Come on folks, do we really need a 'national day' for this?
Marty Stempniak, Staff Writer
Forgive me for being such a cynic at my age, but I'm suffering from severe “national day” fatigue.
Apparently, the powers that be across this country got together and decided that every insignificant object or occurrence needs to have its own special time in the spotlight. Yesterday (May 3), was National Chocolate Custard Day (no love for vanilla?). Today is supposedly National Candied Orange Peel Day (why?), along with National Star Wars Day (May the 4th be with you!) and National School Lunch Hero Day. I could go on and on. There's a whole website dedicated to this stuff.
So, you can understand why I roll my eyes every year when I start getting emails, pitching me story ideas to mark “Hand Hygiene Day,” which is Saturday (May 5). Nurses and aides are super smart, I reason, so do we really need a special day to remind them to do something as rudimentary as washing their hands? Give me a break.
But apparently, I am sorely mistaken, and such hand hygiene awareness is a cause more than worthy of its own special spot on the calendar, just like National Deep Dish Pizza Day last month. Upward of 3 million serious infections occur each year in long-term care facilities, according to the Centers for Disease Control and Prevention. They largely come in the form of urinary tract infections, diarrheal diseases and antibiotic-resistant staph, just to name a few. They're a major cause of those costly hospital readmissions that your organization is trying so dearly to avoid, and as many as 380,000 residents die annually in long-term care facilities from such infections, the CDC says.
They are actually the leading cause of death in nursing homes, at about 0.6 per 1,000 resident days. Besides bad outcomes for family members, of course, and potentially subsequent lawsuits, that's costing your organization a boatload — an estimated $1 billion in added annual healthcare costs, according to the Association for Professionals in Infection Control and Epidemiology.
For whatever reason, your hospital counterparts have a head start in spreading the handwashing and infection-prevention movement in their own institutions. But advocates, like the aforementioned APIC, are trying to change that. In February, the association published a study in its own journal, which found proof that harnessing hand hygiene methods, already popular in hospitals, can work in nursing home settings, too.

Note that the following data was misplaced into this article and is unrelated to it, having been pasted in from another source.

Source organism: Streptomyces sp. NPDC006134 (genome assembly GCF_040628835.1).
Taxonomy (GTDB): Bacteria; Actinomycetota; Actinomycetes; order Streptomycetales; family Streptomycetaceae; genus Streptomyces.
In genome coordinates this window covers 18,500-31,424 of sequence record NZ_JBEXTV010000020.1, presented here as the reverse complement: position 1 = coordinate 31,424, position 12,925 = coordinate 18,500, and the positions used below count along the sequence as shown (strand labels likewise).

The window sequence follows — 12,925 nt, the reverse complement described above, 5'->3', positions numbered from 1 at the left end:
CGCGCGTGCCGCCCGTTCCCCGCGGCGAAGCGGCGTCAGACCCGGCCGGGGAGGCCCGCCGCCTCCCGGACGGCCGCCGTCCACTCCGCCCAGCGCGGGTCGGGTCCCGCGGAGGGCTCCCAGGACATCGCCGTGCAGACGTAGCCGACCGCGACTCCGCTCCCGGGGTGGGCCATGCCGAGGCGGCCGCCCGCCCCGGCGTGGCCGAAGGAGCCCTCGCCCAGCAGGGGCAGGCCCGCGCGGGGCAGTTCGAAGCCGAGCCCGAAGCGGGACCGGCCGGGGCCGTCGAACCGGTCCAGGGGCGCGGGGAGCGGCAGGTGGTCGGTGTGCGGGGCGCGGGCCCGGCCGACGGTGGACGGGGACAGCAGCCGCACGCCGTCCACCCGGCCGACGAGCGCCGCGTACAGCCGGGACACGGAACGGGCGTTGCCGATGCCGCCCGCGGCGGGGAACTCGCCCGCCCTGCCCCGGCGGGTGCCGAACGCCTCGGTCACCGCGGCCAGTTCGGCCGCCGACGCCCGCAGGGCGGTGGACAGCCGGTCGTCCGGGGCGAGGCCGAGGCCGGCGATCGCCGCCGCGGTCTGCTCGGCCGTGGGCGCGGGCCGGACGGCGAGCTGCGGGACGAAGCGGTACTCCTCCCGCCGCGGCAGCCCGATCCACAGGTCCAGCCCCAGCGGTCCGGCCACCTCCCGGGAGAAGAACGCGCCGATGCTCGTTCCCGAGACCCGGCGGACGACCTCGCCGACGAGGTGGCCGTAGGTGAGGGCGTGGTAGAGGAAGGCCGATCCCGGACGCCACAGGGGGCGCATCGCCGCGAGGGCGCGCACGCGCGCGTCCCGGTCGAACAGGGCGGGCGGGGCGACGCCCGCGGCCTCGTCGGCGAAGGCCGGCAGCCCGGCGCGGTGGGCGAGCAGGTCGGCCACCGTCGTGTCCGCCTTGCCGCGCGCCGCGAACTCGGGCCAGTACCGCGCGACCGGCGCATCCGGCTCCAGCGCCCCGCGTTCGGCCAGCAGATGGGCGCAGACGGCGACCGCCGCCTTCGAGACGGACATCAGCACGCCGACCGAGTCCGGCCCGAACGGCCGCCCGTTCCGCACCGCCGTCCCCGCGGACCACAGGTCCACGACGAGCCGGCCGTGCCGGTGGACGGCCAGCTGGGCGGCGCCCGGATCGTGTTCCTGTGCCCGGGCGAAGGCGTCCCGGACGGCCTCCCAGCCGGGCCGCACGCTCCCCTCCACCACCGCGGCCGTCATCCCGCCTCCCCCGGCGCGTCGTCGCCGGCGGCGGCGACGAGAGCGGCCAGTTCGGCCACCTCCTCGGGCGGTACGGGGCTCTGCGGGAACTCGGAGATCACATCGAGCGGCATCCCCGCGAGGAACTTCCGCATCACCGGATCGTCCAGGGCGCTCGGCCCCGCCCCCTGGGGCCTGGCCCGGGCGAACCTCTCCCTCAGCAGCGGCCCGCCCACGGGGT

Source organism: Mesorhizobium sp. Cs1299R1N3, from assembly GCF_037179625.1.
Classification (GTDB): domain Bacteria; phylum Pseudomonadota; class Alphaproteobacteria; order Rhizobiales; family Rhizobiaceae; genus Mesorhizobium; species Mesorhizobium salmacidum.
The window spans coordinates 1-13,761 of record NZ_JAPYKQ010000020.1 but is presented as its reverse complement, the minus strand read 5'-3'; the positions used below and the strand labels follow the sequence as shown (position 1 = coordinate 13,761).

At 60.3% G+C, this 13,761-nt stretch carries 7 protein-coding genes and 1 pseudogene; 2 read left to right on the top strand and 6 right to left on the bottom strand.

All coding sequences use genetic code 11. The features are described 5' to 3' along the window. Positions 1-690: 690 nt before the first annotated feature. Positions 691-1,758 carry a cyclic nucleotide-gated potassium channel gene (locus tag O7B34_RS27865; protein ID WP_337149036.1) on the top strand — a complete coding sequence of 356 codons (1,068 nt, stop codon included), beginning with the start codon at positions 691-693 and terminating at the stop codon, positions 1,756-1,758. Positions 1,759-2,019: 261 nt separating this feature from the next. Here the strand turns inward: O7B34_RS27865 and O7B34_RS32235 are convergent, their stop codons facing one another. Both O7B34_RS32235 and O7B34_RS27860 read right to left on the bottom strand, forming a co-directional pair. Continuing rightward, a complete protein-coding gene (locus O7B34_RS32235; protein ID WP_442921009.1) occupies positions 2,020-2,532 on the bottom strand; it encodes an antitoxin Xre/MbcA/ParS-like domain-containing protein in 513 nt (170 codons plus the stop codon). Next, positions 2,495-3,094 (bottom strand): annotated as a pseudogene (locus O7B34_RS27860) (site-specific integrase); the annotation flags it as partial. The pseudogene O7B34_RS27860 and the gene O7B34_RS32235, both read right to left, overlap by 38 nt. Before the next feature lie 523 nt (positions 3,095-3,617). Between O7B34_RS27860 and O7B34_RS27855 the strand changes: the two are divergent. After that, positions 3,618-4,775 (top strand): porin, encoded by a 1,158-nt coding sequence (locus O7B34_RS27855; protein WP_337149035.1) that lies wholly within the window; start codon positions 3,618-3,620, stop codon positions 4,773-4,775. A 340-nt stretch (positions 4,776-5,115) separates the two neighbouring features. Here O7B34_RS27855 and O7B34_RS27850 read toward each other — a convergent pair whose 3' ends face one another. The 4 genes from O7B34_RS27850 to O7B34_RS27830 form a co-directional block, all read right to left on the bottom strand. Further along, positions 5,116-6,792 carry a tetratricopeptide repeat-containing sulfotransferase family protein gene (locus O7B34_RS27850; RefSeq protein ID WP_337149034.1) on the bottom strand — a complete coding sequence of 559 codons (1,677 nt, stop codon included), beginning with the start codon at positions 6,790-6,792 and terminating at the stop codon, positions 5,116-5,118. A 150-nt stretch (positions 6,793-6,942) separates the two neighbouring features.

Targeting 26 nursing homes in France, researchers implemented the intervention in half, training staffers as well as residents, visitors and outside providers. Changes included giving all parties greater access to hand sanitizer, launching a campaign to promote hand hygiene, and forming localized work groups at each care site to pour over guidelines and educate employees. In the yearlong study, the intervention group experienced around a 21% lower mortality rate, while antibiotic prescriptions also dropped nearly 14%.
“Hand hygiene protocols have traditionally focused on acute-care settings. Our study is changing this narrative, underscoring that we can take a proven intervention practice and make it work outside of the hospital space, by specifically adapting it to long-term settings,” Laura Temime, lead author of the study and a professor at the Conservatoire National des Arts et Métiers, in Paris, said back in February.
Thankfully, with the work of those French researchers — and organizations like APIC, the CDC, CMS and the World Health Organization — your facility doesn't have to start from scratch on this work. Just yesterday, CMS sent out its own acknowledgment of Hand Hygiene Day, which included links to its informational video on proper handwashing, along with a web-based training course.
WHO's webpage dedicated to Saturday has lots of resources, too, including a 73-page (wow, really?!) guide to improving hand hygiene in long-term care facilities, along with outpatient and home-based settings. The Department of Health and Human Services also has developed its own strategies to address infections in long-term care, which is part of Phase 3 of the National Action Plan to Prevent Health Care-Associated Infections.
I could go on, but I'll stop there.
So, take a few moments out of your busy routine to talk about Hand Hygiene Day with your staffers Saturday, even if they initially roll their eyes, like me.
And if you have a break, maybe take a few moments to celebrate National Hoagie Day, which is also tomorrow. (Just wash your hands before eating.) You can thank me later.
Follow Staff Writer Marty Stempniak @MStempniak.